After Track and American Football, Dwain Chambers Gives Rugby a Try

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After Track and American Football, Dwain Chambers Gives Rugby a Try

Sam Langley

Is there a possibility of having the same athlete competing in numerous Olympics, playing in the Super League for a club in turmoil and also having time to head over the pond to America for a little hand in American Football? Surely not...

Well this is the case for mixed fortunes star Dwain Chambers.

In 2008, the British sprinter decided to take on a completely different role and take trials at Rugby League outfit Castleford tigers. The reaction: Not one to be reckoned with.

Everyone thought this was a "step too far", an impossible dream that would soon come crashing to the ground. However, the sprinter and former American football player has begun to make the dream more of a reality, after having reviews which were very encouraging towards his progress.

Dwain began his career as a 100-meter sprinter. Following a really promising childhood, Dwain started to move up the athletic ladder, and after accolades in the 2002 European Championships and helping guide the Great Britain team to the 4x100m relay gold, Chambers looked a potential superstar.

When the awards are rolling in, and the press are knocking at your door every second, the thing to do is remain doing your best, and not take anabolic steroids.

If only Dwain had listened to this. He took the drugs and paid the penalty for it, being stripped of money, medals and most of all, his dignity. Yet he wasn't embarrassed by the fact after admitting "Science will always be ahead of the testers. I took the chance, and was under the assumption that I wouldn't get caught.”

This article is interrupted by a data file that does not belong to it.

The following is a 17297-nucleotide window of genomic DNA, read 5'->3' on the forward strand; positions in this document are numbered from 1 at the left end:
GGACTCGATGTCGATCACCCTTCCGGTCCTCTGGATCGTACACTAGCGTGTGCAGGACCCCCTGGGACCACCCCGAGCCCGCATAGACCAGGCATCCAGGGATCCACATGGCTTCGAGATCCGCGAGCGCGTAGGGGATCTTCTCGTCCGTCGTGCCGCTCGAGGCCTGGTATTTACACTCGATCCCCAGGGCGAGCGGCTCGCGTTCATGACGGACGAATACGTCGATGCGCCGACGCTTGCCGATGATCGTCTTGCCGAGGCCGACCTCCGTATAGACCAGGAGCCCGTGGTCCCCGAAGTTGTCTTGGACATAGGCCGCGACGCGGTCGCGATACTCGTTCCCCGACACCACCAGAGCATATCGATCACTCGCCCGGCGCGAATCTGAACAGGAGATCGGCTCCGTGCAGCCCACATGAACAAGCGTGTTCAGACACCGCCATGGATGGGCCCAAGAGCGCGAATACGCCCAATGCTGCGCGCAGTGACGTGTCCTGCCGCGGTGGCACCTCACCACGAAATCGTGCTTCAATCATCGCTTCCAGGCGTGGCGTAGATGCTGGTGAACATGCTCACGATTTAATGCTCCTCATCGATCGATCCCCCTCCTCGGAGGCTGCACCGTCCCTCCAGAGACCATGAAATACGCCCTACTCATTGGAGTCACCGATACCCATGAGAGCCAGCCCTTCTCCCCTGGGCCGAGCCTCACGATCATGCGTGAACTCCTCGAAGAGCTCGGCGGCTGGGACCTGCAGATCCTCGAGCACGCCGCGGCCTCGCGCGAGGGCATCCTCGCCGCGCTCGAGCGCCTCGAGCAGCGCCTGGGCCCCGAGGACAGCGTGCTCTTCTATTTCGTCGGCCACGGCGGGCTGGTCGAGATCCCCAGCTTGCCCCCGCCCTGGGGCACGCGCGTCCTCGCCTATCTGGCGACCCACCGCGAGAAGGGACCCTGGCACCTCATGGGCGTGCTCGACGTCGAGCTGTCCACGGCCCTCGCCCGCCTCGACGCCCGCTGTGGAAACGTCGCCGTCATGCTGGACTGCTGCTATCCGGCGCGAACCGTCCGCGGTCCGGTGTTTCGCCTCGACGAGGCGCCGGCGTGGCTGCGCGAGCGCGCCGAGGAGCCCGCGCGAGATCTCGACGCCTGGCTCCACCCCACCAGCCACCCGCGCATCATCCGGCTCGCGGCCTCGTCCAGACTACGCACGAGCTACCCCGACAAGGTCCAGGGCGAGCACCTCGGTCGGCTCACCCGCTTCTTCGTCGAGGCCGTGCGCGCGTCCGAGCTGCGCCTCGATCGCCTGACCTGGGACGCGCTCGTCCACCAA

He most certainly did.

During his ban, he decided to take a trip across the pond and have a shout at American football. Dwain had reports saying he was fast, strong and had good hands. Was there a possibility?

The NFL Europa franchise collapsed, so Dwain's American football career came to a halt. He returned to sprinting, and after easing through a 60-meter sprint event in Birmingham, Dwain looked like his sprinting career was back on track. But after continued appeals against his ban from the Olympics, Dwain looked in yet another direction.

Rugby League, are you joking?

The criticism he received from everyone to do with the sporting world suggested that this was a step too far. That he would never be able to support the physical demands of a rugby player. At the end of the day, he is a sprinter.

Aside from the criticism, Dwain took to trials at Castleford and after a month’s trial, he was registered as a rugby league player. He will make his rugby-league debut against York City Knights in a reserve game today, his chance to finally silence the critics.

Who said sprinters can’t play in contact sports?

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